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My first project is done (but stil not perfect): Seiko C153

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Rixi

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My first project is done (but stil not perfect): Seiko C153

Post23 Mar 2016, 01:44

As already stated in the new members section, I'm a bloody beginner and found myself addicted to this new hobby during last christmas holidays.

Some weeks ago I acquired a Seiko C153 on ebay, listed as non-worker. I was somehow hoping that it will work anyway, but after putting a battery, the LCD was just flickering around like crazy. So I started to take it apart and the first thing I found out was that the stem of the middle button was broken. So setting the watch wasn't possible, but luckily switching to setting mode is still possible by moving the setting lever manually, when operating the module outside the case. While playing around with the module and searching for the problem, I suspected one button to be pressed down permanently and resulting in the flickering LCD. But after checking the buttons mechanics in detail, this wasn't the fact.
I was taking the whole module apart and assembled it again and again, trying to understand more and more detail of how the module works. I was measurring different traces on the PCP and cleaned with alcohol. This trial and error procedure took me some hours, but at some point the watch was working. :grin1: To be honest, I'm still not 100% sure, what the actual problem was, but I think it was just some dirt on the PCB, causing a short cut of one of the setting buttons.

So the module was in working condition now, but still the stem (of the middle button) was broken. So I googled to find a new one, posted in "Watches and Parts Needed" and finally ordered a new stem at http://www.flume.de

In parallel I also ordered a basic, used supersonic cleaner from ebay and cleaned all watch parts. It was the first time I was using a supersonic cleaner. I found it's quite helpful, but it had a bit too much power for my C153's crystal: It rubbed off some of the black paint "surrounding" the LCD :-?
I also polished the crystal, using 2000 sand paper sticked on a glass plane to get out some deeper scratches and polishing it with PolyWatch. This combination worked quite well and the crystal looks almost like new.

Unfortunately some LCD segments are broken. I cleaned the zebra strips and tested the LCD segments manually with a multimeter (I read about this testing procedure in the C153 technical guide).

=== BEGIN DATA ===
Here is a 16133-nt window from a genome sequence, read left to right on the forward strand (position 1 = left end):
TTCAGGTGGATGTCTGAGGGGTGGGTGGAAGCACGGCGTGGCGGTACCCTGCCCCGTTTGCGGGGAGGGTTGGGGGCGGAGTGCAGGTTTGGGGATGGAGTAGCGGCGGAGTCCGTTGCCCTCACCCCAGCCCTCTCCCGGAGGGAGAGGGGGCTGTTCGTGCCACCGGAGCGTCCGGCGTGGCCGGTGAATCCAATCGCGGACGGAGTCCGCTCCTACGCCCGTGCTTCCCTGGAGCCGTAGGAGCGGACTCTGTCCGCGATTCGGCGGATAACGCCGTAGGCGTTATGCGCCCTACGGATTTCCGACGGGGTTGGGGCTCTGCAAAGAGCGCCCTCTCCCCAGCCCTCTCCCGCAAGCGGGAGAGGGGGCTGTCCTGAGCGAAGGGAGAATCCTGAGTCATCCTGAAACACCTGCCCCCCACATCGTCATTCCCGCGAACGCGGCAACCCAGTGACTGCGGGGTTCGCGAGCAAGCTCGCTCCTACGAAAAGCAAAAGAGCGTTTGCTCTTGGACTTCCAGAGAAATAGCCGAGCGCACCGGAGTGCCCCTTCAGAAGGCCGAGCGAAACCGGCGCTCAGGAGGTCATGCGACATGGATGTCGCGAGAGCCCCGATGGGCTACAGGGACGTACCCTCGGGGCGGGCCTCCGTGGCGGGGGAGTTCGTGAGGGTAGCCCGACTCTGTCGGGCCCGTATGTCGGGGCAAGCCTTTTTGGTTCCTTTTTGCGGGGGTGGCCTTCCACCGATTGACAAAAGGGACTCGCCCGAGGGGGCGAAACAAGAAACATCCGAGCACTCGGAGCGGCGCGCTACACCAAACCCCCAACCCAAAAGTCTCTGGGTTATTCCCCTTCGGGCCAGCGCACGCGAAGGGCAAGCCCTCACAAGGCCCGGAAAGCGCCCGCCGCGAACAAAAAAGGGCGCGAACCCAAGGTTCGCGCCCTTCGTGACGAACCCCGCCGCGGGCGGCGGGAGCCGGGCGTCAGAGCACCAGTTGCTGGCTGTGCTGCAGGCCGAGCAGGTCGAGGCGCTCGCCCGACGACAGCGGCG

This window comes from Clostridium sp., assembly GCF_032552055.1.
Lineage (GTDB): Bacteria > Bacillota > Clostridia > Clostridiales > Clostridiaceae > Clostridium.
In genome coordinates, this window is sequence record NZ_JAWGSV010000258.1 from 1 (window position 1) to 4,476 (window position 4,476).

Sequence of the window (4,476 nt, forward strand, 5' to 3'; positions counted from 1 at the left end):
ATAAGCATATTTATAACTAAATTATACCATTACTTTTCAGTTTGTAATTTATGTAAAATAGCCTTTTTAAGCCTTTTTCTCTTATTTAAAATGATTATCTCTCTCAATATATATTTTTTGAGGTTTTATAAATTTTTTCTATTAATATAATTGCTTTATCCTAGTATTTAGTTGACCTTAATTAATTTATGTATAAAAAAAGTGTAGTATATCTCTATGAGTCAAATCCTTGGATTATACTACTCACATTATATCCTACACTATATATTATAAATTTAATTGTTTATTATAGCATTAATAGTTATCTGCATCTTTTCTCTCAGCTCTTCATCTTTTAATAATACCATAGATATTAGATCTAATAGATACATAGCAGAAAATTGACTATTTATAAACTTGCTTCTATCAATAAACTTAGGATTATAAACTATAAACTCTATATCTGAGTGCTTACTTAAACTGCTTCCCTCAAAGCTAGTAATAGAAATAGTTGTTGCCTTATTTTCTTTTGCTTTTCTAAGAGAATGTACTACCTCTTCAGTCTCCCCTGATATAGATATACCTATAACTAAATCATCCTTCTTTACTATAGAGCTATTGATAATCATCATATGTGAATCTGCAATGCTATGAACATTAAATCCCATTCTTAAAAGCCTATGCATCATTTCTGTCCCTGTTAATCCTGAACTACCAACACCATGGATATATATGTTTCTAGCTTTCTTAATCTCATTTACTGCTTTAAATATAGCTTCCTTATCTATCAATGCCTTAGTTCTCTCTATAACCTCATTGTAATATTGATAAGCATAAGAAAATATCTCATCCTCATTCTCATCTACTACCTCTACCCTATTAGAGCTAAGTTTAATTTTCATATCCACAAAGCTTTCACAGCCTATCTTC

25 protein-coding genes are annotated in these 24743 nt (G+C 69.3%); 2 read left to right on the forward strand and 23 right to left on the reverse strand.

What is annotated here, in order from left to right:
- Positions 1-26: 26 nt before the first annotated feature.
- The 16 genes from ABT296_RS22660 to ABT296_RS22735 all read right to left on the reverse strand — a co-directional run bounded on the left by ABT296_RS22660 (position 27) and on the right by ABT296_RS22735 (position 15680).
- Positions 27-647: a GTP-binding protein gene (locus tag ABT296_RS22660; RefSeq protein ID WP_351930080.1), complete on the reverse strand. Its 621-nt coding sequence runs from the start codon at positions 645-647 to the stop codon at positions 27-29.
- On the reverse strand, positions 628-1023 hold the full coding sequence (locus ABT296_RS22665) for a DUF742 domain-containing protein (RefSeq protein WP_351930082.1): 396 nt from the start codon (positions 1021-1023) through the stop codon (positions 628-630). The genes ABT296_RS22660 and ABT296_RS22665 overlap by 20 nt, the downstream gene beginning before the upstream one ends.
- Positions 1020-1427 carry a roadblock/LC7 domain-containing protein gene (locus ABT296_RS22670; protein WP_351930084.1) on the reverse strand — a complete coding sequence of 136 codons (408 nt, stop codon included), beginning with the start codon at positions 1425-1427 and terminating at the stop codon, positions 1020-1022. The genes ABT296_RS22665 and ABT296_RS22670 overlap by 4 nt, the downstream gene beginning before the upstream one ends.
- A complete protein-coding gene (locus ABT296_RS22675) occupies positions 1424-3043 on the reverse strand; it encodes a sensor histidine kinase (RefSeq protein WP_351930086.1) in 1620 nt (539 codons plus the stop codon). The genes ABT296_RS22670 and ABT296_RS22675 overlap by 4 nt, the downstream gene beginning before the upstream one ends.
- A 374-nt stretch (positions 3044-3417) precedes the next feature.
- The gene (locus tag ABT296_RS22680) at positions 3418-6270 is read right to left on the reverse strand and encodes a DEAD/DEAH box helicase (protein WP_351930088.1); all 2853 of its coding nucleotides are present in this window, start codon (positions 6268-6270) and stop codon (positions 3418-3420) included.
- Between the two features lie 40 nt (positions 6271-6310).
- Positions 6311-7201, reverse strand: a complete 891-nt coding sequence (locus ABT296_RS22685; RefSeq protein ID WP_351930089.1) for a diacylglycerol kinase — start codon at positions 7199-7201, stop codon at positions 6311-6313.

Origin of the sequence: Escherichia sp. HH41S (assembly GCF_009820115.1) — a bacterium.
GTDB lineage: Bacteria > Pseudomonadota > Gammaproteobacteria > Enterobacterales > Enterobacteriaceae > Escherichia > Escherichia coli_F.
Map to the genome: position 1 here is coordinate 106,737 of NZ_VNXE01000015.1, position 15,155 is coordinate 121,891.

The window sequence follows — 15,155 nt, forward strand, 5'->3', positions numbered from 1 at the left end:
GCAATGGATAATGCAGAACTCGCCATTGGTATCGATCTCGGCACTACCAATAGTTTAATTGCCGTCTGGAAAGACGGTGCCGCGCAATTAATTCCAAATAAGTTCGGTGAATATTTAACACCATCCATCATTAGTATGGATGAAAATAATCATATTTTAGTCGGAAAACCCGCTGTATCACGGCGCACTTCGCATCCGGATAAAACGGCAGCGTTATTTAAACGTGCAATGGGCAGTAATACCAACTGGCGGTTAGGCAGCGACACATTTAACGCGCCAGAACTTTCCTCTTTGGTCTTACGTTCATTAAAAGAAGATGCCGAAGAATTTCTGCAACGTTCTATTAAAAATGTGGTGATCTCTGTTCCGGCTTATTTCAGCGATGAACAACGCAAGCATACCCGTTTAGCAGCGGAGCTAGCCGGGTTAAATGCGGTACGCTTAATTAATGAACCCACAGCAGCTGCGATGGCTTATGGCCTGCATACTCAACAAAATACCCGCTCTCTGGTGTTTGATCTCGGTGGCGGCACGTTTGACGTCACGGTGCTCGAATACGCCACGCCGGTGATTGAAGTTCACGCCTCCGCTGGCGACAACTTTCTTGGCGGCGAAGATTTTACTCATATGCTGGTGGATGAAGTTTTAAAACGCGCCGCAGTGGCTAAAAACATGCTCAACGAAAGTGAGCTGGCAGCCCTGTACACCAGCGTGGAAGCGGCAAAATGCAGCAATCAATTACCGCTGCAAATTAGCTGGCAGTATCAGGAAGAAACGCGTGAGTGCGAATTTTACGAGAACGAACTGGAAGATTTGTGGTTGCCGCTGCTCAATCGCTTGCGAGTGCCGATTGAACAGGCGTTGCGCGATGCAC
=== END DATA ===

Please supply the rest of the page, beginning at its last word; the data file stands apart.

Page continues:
Luckily all segments for displaying the time are working perfectly. So it looks this is something I have to live with or find a new LCD.

Here is a summary of all repairs I did:
  • Cleaned the case, bracelt and module
  • Removed rust from the LCD holding metals using citric acid
  • Get the module running (by cleaning the PCB?)
  • Replace the setting stem
  • Polish the crystal
  • Replace the battery gasket
Here is how the result looks: I will post some photos here in near future :pics:

Finally I assembled everything and was proudly wearing my "new" C153 to days on a business trip, about two weeks ago. :mega:

All of this took me many hours or even days and I guess for the experienced guys among you, this watch and the result wasn't worth the time -- expecially because the watch is still far away from beeing in perfect conditions. So I now want to ask you: Any recommendations to fix the broken LCD segments? Anything else I can to to bring this watch to even better conditions?
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767Geoff

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Re: My first project is done (but stil not perfect): Seiko C

Post23 Mar 2016, 04:55

Excellent, great watch now let's see some pictures.

If the LCD is still showing missing segments try the following:

1) clean again with anhydrous alcohol (99% isopropanol). Both the contacts on the PCA and the zebra strips. They MUST be dust free.